Monday, April 07, 2008

Pink Soap makes You Smell Good

Below is my "fiction" entry for Scribbit's April Writing Contest. Check this out and more at

Scribbit: Motherhood in Alaska



Pink Soap makes You Smell Good: A Story about Going Home

Many people have trouble retaining memories from their early childhood, but not me. Mine have been burned into my memory – leaving a scar that is forever vivid, forever burning. Returning home often resurrects melancholy memories of those who have passed while being warmly embraced by those who love you best. At eight-years-old I was being returned home for the fifth time and I felt none of that nostalgia for that place they called home.

The taxi sped me homeward as the snow swirled outside. Turning from my window, I looked at the driver who sat secure behind the taxi's Plexiglas shield. His hair, stringy and gray, hung to his shoulders and turned up at the ends. He drove as if he was alone, humming a gentle tune and chewing on his cigar.

Sliding my glance sideways, I took in the brown skirt and folded speckled hands of the social worker. I cannot recall her name, there had been so many, but I remember that her voice was kind, her eyes a dull brown. She had a certain smell that I couldn’t place, but now understand to be the smell of a longing for retirement. My gaze turned toward her window and I watched as white flakes whirled past, some splattering against the window in a suicidal race for the road below.

Home? What did that really mean? The social worker said that my home was with my Momma; a place so removed from any ideal of home that I nearly laughed out loud at the thought. I'd been in enough homes to know that the one bedroom apartment my Momma lived in with her fat, greasy boyfriend and four cats was anything but a home.

When I was younger, I had no idea that there were people who lived differently than we did. They didn't play in alley ways with forgotten syringes and bits of broken glass. Their neighbors weren't crack heads or prostitutes. They didn't have regular visits from the local police and children didn't race cockroaches on wilting summer days.

I suppose I should thank Momma for being an addict. If she hadn't been, I would never have known that there was life outside the projects. Because of her, I learned that mac and cheese didn't always come from a box, that pink soap made you smell good, and that hands were made for love, not for hitting. Without Momma's addiction, I'd never have owned a pair of black Mary Janes, worn a hat to the First Baptist Church on Easter, or slept, unafraid every night tucked between clean sheets.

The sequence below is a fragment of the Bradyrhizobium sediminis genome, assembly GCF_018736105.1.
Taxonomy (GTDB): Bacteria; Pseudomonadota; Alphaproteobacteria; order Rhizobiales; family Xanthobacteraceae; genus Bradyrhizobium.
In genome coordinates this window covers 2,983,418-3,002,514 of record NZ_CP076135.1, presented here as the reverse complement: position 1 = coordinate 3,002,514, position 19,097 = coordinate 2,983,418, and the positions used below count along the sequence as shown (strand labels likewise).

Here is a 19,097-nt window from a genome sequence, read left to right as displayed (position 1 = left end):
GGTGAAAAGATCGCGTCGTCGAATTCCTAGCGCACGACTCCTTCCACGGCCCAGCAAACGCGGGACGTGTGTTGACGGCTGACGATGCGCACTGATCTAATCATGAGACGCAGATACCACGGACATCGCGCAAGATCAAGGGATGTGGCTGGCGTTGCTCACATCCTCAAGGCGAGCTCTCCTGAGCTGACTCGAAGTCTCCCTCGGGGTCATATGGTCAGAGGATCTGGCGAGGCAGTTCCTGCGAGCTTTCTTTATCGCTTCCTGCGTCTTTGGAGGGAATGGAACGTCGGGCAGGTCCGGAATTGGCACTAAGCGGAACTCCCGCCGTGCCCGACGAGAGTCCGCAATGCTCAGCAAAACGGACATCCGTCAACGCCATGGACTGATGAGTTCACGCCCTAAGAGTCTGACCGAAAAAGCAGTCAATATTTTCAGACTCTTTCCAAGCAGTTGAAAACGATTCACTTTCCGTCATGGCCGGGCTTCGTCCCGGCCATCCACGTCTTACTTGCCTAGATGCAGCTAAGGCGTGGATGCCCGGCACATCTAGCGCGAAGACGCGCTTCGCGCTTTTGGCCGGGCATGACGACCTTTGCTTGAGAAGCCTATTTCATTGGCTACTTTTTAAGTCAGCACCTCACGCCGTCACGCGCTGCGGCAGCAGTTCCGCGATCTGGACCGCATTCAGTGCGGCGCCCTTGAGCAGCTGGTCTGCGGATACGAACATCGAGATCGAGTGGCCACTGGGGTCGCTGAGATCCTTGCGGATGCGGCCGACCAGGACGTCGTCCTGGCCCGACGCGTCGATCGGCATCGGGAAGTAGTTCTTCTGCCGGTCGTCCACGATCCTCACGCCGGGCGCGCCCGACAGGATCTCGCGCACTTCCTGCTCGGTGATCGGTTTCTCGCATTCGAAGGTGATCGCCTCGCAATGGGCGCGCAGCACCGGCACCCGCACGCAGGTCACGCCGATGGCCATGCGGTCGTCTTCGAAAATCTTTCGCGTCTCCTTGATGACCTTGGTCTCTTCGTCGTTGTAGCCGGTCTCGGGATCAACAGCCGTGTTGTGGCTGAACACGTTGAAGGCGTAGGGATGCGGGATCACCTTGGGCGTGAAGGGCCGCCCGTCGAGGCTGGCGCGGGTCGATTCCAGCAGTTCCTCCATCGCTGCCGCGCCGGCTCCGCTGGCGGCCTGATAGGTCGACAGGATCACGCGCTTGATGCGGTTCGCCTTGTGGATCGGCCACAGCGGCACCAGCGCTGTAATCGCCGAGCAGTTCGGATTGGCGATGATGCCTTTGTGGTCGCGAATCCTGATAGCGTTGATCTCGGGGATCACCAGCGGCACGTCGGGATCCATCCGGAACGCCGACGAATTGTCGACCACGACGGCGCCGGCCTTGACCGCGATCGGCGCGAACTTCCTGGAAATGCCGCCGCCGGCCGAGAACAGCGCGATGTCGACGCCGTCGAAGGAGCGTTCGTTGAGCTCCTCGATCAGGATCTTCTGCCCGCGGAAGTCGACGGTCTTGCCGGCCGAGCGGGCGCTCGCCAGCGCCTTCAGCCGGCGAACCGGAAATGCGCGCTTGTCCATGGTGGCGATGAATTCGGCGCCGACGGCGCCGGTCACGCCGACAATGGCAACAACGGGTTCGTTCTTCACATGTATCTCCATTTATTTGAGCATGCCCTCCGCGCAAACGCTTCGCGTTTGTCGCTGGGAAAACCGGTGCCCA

Although they were making me return home, I knew it would only be for a short time. One way or the other I was getting out and the next time, I wouldn't be going home again.

17 comments:

Scribbit said...

What a moving story--for real? Now I want to sit you down and hear much more!

What are you doing for lunch? :)

Thanks so much for entering this, I'm glad you were able to put it down and share it.

The Sweet Family said...

Annie, you are truly amazing! I can't see, touch or speak to you but I know so much about you by reading your blog.

God knew exactly what he was doing by bringing you into this world. I believe you are one of the few chosen ones!

Thanks for sharing such a touching story.

Hugs, Amy

Mrs. Annie said...

Um, hi...my little tale here, is fiction. Really. My mom is mean, but she's never been in addict. I grew up in a tidy suburb where I had a flare for the dramatic.

I am thinking, however, that the girl in this story has more to tell...hmm....

Thanks so much for stopping by!

Anonymous said...

OMGosh......that was soooooooooooo good. Please don't leave me hanging. Write a book!! I love you and remember...."I'm out of estrogen and I have a gun!" I love that.

Kiva said...

Wow. Keep writing. I really enjoyed that.

Barrie said...

Great! And good luck!

(Did you write this with a cup of tea and a slice of banana bread at your side? :) )

Patti said...

one way or another...

powerful.

My Ice Cream Diary said...

This, THIS is why I want to be a foster parent when my children are older. I want kids to know that there is a better way of life, even if they can only get a glimpse for a short while.

I am loving reading your blog and getting this real life education.

Scribbit said...

Hey could you email me? I've lost your address.

Scribbit at gmail.com

Robin said...

I couldn't agree more - this girl has a LOT more to say. A wonderful piece, and wonderful writing.

Congratulations on a well-deserved win.

(Do you ever write for any of the weekly writing prompts out there? I'd love to see more of your work.)

Lori said...

Congrats on winning the Write Away Contest!

Alice Wills Gold said...

Sad Story!! I am glad it was fiction, but all too true in the many lives of so many...we want to be foster parents eventually...the part that keeps me though is thinking of sending these babies back home!!!

Alice Wills Gold said...

P.S. congrats on your win.

GreenishLady said...

A deserving winner. What a great piece of writing! I'm glad to hear it's fiction - it had such a ring of truth to it! Very well done.

Phyllis Sommer said...

beautiful! it gave me chills....what a wonderfully written story. congrats on your win!

ShackelMom said...

A very thoughtful look into what it would be like to be a foster child. I made me see again the potential foster parents have for giving a child hope and a chance to taste a different kind of life, even though they may never really know what part of what they give will make a difference.

laughingatchaos said...

Wow! A great piece! I can see how you won the Write-Away...and please, continue the girl's story!